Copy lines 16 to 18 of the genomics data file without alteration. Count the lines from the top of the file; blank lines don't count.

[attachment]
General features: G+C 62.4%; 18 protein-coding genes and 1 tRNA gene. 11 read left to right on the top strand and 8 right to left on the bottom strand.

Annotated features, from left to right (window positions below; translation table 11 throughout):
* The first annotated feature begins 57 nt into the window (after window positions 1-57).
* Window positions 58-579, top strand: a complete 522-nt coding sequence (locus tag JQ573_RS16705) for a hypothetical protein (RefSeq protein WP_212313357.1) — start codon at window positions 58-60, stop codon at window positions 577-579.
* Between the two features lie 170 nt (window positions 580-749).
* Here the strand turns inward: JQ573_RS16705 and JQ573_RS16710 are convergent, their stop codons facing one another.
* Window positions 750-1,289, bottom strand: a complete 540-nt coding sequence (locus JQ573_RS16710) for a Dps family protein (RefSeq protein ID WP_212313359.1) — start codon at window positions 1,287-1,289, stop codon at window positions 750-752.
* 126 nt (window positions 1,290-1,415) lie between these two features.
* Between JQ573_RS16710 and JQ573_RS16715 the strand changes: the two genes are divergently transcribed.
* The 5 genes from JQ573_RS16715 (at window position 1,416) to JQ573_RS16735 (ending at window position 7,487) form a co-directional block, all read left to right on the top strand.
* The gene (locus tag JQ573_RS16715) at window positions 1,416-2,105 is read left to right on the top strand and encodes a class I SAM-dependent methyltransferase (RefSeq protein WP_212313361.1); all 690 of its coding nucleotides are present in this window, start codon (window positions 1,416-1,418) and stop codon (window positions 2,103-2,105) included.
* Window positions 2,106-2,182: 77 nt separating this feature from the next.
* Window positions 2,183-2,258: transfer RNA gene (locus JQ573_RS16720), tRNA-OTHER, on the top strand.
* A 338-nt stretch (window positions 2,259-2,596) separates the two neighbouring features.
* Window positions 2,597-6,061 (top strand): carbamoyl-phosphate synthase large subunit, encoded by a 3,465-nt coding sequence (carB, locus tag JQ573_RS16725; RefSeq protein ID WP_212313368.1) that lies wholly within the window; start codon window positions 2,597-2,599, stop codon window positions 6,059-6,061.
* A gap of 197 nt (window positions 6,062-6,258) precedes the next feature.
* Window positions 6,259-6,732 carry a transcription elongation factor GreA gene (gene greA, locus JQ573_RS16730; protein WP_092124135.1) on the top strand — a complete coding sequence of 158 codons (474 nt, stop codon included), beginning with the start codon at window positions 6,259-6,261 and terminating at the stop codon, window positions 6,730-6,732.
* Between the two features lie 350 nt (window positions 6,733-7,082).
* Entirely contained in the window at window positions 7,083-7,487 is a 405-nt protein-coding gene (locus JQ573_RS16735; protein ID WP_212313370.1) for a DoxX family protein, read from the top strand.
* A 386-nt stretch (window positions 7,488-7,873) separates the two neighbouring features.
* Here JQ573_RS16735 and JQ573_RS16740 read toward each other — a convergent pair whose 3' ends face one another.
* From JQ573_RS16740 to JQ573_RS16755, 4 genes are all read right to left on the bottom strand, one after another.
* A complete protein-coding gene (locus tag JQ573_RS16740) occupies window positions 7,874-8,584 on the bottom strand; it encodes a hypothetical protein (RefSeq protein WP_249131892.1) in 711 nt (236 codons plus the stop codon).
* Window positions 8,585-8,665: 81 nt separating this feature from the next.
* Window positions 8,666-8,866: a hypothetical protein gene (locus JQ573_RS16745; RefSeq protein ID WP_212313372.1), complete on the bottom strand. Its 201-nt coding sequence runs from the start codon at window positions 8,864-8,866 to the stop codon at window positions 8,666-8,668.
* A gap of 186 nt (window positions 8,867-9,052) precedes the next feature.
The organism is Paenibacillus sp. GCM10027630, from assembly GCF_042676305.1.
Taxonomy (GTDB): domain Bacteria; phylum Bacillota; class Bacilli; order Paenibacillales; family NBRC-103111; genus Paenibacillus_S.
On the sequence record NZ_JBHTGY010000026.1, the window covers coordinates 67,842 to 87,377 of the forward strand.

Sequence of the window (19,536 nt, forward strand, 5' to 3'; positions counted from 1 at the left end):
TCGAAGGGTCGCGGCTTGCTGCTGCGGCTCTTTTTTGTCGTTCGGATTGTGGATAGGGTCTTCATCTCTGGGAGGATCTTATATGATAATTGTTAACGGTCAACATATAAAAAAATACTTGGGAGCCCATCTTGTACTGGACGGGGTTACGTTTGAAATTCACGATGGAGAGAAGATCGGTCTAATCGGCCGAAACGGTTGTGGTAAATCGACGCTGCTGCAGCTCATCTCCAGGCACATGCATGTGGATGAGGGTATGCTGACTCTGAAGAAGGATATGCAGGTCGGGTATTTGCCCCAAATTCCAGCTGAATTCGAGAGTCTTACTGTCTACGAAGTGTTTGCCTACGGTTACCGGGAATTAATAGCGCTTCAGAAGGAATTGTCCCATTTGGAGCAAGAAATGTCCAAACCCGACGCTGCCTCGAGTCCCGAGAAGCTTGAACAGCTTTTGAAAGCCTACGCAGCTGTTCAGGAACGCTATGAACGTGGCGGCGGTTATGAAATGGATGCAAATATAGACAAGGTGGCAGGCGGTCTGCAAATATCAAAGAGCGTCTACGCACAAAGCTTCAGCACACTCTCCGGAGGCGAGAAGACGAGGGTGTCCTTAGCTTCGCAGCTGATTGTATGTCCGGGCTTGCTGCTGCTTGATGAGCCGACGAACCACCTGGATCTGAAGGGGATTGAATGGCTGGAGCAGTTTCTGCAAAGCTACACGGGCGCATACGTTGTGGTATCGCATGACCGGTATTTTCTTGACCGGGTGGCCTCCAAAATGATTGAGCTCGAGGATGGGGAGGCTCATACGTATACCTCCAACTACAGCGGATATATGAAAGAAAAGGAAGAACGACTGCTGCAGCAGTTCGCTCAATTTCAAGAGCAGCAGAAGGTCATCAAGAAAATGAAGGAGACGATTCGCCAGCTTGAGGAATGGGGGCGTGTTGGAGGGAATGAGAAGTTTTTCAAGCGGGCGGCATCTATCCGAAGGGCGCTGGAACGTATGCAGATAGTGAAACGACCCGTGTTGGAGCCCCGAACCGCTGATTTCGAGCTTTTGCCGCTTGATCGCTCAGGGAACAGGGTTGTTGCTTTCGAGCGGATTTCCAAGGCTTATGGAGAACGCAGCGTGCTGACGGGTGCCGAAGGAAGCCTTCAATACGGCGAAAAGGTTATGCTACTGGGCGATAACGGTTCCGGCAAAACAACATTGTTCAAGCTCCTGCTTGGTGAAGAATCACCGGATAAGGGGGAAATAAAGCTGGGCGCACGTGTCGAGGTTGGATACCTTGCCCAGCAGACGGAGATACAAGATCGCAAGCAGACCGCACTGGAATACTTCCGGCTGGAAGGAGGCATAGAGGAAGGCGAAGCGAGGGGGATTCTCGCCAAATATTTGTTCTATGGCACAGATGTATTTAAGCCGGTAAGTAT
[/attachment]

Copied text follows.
* A gap of 197 nt (window positions 6,062-6,258) precedes the next feature.
* Window positions 6,259-6,732 carry a transcription elongation factor GreA gene (gene greA, locus JQ573_RS16730; protein WP_092124135.1) on the top strand — a complete coding sequence of 158 codons (474 nt, stop codon included), beginning with the start codon at window positions 6,259-6,261 and terminating at the stop codon, window positions 6,730-6,732.
* Between the two features lie 350 nt (window positions 6,733-7,082).